Celebrity mom Tatum O'Neal says getting busted for buying crack was a blessing. But what drove her to it in the first place? A mom addict tells us her story.
According to recent reports, the stress of motherhood can make some mothers more susceptible to drug use. But is that true? We asked momlogic contributor, Shannon Fox. "Being a mom is one of the most stressful jobs in the world and it never ends--when the day is over, the stress, worry and the anxiety continues. The mere sress of being a mom could cause an addict to relapse. Make sure that you are connected and that you have a support system--someone who knows to ask the right questions to make sure that you're doing OK."
In a momlogic exlusive interview, we spoke to 33-year-old Shelley Mitchell, the mother of four boys under 9. Shelley started doing drugs when she was in high school and, by the time she was in her late 20s, had two sons, had landed in jail and was pregnant with twins.
After getting out of jail, Shelley gave birth to her twins and within two months--not only was she back on drugs-- but she and her husband were actually making drugs. Shelley's drug use nearly killed her family when their homemade meth lab exploded, leaving her with third-degree burns over 60% of her body. Her children were unharmed but they were all placed in foster care to protect them from their parents. With a lot of hard work and determination, Shelley has been sober for five years. Three years ago she regained custody of all four of her children. She says that there is no doubt in her mind that if she hadn't been so exhausted and overwhelmed by caring for four children, she might never have relapsed.
Momlogic: What was your reaction when you heard that Tatum O'Neal had been arrested for buying drugs?
Shelley: When I heard about her being arrested, I felt really bad for her. Addiction is such a big problem in our society and even celebrities fall prey to it. Hopefully she will get some help and society won't bash her too much, because she's an addict.
ML: Can you relate to Tatum's near relapse?
Shelley: I can totally relate. Meth and coke are stimulants that give you a false sense of secuirity and a false sense of control. When you're doing them or going to do them, you only think about how you'll feel when you're high, not about afterwards. I haven't done any drugs since the explosion but there were a couple of times when I got out of the hospital and the kids were in foster care that I really considered it. I was in burn garments having nearly killed myself, and I was considering doing drugs again. The ONLY thing that stopped me was that I had visitation with my kids and I knew I was going to be drug-tested and I wanted them back.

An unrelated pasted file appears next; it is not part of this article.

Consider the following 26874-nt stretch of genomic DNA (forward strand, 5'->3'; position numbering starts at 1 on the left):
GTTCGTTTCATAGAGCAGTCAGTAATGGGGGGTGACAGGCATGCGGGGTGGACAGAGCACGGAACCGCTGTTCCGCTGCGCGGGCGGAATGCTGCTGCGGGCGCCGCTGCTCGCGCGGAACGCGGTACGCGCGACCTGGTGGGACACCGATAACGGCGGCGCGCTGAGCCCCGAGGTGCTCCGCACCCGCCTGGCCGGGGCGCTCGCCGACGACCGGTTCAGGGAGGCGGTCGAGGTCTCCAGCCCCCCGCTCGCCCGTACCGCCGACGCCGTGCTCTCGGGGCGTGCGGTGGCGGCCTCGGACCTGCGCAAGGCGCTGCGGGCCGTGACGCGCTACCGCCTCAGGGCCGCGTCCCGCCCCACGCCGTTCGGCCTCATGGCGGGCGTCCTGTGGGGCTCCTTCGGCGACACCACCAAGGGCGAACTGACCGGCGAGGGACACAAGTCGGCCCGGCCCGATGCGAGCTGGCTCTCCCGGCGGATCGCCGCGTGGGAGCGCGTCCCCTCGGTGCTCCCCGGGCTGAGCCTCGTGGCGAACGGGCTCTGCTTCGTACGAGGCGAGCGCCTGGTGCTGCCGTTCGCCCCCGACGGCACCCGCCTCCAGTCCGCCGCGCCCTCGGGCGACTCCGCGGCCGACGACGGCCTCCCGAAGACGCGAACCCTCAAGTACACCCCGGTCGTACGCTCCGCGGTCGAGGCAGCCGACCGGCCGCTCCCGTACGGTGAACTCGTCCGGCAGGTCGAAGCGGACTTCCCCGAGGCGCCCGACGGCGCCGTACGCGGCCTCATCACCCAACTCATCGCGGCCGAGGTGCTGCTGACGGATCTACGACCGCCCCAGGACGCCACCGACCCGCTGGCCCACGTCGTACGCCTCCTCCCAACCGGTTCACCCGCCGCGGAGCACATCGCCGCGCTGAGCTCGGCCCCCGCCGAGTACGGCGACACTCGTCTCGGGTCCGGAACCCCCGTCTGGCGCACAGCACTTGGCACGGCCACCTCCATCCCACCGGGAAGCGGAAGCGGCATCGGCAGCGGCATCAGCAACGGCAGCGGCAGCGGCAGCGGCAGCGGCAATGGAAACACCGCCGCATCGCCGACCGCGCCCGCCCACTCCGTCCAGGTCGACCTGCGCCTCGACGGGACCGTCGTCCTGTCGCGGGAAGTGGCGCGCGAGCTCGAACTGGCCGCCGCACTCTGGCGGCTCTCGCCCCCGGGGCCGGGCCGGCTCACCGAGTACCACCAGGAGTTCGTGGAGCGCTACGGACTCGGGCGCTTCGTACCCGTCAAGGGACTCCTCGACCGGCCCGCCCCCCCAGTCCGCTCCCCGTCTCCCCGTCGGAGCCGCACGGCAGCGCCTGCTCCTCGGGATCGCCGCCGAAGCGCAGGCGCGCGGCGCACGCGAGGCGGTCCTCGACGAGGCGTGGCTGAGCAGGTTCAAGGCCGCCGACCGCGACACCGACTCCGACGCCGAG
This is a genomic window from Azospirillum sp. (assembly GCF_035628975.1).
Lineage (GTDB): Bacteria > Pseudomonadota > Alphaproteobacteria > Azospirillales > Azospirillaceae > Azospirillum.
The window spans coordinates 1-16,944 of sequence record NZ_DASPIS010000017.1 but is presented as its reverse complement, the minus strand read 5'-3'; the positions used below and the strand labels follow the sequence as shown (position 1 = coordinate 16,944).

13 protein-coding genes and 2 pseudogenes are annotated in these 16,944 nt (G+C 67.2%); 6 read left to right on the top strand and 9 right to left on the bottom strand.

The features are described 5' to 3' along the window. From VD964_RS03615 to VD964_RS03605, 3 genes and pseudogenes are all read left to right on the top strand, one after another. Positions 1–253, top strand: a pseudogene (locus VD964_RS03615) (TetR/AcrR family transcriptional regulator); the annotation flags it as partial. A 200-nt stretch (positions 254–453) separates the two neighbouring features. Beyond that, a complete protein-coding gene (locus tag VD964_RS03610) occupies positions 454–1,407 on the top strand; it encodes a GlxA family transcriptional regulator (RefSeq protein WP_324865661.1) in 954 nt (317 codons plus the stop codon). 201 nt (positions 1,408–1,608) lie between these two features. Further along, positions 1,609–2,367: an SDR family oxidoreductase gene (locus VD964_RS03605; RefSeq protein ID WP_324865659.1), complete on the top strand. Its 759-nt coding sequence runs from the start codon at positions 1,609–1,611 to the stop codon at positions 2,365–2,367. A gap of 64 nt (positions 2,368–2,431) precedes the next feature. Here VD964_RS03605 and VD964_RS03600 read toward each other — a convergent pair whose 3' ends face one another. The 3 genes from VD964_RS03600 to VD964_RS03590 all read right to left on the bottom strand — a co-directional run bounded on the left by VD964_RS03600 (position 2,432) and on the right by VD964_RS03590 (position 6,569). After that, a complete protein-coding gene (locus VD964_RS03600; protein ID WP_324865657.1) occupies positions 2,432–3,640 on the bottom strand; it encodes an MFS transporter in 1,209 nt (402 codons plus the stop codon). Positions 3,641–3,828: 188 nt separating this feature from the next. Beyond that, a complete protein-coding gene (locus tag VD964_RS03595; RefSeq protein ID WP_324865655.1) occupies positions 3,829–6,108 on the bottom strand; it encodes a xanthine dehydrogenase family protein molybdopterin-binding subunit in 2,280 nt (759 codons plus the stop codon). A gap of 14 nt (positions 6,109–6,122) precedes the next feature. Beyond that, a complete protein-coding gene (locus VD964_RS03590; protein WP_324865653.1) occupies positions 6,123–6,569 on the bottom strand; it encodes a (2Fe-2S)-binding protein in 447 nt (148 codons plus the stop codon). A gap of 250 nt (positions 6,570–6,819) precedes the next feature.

ML: Do you think that moms are particularly susceptible to drug use?
Shelley: I've been clean now for about five years, but when I was using I have to say about 70% percent of the people I used with were mothers. I really do think that moms are particulary susceptible to drugs because they get stressed, tired and overwhelmed and drugs can give you the little lift you need to get through the day and get everything done.
The stress and pressure of being a mother to four kids--two of them newborns--became too much. I was always tired and I never had all the energy that I needed to be a good mom. I remember the day I relapsed. We had just moved and I had two new babies. I was stressed and I was unpacking and I think I might have had some postpartum depression. That's when a friend came by and offered me drugs. I wasn't looking to do it but I thought it would give me a lift, get me through the day and help me get things done.
ML: Why didn't you ask someone for help?
Shelley: That was part of the problem--I had four kids and I didn't want them taken away from me. There were so many times that I wanted to [ask for help], but because I'm a mother, I was afraid that if I told anyone that I had a drug problem then I would lose my kids. I think that happens with a lot of moms--you want help, but if you admit it, you won't see your children.
ML: Did you feel guilty while you were doing and making drugs around your kids?
Shelley: At the time I was addicted, I didn't have a whole lot of guilt about what I was doing. But I also felt trapped, like I knew that I couldn't stop because I knew that if I stopped, I would be sleeping for weeks on end-- and then how would I look after my kids? I tried to justify it. A lot of the guilt and shame didn't come out until I was sober. Even now, I look back and I think, "Oh my God, I wish I could go back in time." I try not to focus on all that, but it's there.
ML: What have you told your kids about your drug use?
Shelley: We were honest. We sat them down and told them the truth--that Mom and Dad were making drugs and we made bad choices and we're trying to get better. They dealt really well with the truth.